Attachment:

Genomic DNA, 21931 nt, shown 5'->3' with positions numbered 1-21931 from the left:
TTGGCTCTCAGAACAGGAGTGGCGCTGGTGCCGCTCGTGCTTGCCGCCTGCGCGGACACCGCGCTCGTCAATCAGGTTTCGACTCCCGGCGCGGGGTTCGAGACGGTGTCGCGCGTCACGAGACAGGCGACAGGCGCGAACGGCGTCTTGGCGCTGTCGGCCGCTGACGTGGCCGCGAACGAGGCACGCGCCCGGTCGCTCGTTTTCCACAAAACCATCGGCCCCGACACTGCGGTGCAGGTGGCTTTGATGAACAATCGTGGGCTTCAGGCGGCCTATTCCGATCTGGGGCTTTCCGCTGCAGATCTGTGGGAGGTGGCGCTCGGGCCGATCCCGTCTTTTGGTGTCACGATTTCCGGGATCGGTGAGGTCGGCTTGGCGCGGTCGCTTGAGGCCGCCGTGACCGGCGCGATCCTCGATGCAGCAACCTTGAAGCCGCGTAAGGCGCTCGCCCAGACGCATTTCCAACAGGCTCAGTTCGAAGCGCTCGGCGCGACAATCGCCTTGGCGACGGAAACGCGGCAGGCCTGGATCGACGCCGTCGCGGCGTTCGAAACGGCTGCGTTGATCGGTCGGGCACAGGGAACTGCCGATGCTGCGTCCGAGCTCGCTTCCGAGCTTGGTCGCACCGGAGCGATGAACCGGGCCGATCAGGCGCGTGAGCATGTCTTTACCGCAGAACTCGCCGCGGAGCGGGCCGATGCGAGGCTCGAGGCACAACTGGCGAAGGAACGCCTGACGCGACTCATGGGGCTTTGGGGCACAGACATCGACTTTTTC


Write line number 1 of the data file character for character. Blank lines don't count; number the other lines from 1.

Genomic DNA, 21931 nt, shown 5'->3' with positions numbered 1-21931 from the left: